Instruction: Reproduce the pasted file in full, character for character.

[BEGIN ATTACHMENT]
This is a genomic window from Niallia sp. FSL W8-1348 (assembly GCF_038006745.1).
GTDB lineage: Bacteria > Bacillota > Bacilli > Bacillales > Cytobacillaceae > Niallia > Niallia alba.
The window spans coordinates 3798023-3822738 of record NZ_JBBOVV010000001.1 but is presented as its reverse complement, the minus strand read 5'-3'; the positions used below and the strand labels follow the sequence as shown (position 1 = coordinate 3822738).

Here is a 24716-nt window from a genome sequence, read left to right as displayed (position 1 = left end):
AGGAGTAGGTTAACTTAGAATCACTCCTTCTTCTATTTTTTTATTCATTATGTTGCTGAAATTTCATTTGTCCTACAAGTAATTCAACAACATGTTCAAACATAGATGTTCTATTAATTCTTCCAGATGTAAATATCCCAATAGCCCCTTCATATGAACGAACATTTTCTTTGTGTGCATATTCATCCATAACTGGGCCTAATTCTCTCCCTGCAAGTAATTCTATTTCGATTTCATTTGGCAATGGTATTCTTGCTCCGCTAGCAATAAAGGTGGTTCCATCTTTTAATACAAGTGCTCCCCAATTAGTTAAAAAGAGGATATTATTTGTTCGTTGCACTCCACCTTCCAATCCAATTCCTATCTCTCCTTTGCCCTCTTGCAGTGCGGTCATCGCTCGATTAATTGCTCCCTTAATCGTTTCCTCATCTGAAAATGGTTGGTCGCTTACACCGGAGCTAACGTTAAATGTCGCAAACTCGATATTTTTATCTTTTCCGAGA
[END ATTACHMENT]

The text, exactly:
This is a genomic window from Niallia sp. FSL W8-1348 (assembly GCF_038006745.1).
GTDB lineage: Bacteria > Bacillota > Bacilli > Bacillales > Cytobacillaceae > Niallia > Niallia alba.
The window spans coordinates 3798023-3822738 of record NZ_JBBOVV010000001.1 but is presented as its reverse complement, the minus strand read 5'-3'; the positions used below and the strand labels follow the sequence as shown (position 1 = coordinate 3822738).

Here is a 24716-nt window from a genome sequence, read left to right as displayed (position 1 = left end):
AGGAGTAGGTTAACTTAGAATCACTCCTTCTTCTATTTTTTTATTCATTATGTTGCTGAAATTTCATTTGTCCTACAAGTAATTCAACAACATGTTCAAACATAGATGTTCTATTAATTCTTCCAGATGTAAATATCCCAATAGCCCCTTCATATGAACGAACATTTTCTTTGTGTGCATATTCATCCATAACTGGGCCTAATTCTCTCCCTGCAAGTAATTCTATTTCGATTTCATTTGGCAATGGTATTCTTGCTCCGCTAGCAATAAAGGTGGTTCCATCTTTTAATACAAGTGCTCCCCAATTAGTTAAAAAGAGGATATTATTTGTTCGTTGCACTCCACCTTCCAATCCAATTCCTATCTCTCCTTTGCCCTCTTGCAGTGCGGTCATCGCTCGATTAATTGCTCCCTTAATCGTTTCCTCATCTGAAAATGGTTGGTCGCTTACACCGGAGCTAACGTTAAATGTCGCAAACTCGATATTTTTATCTTTTCCGAGA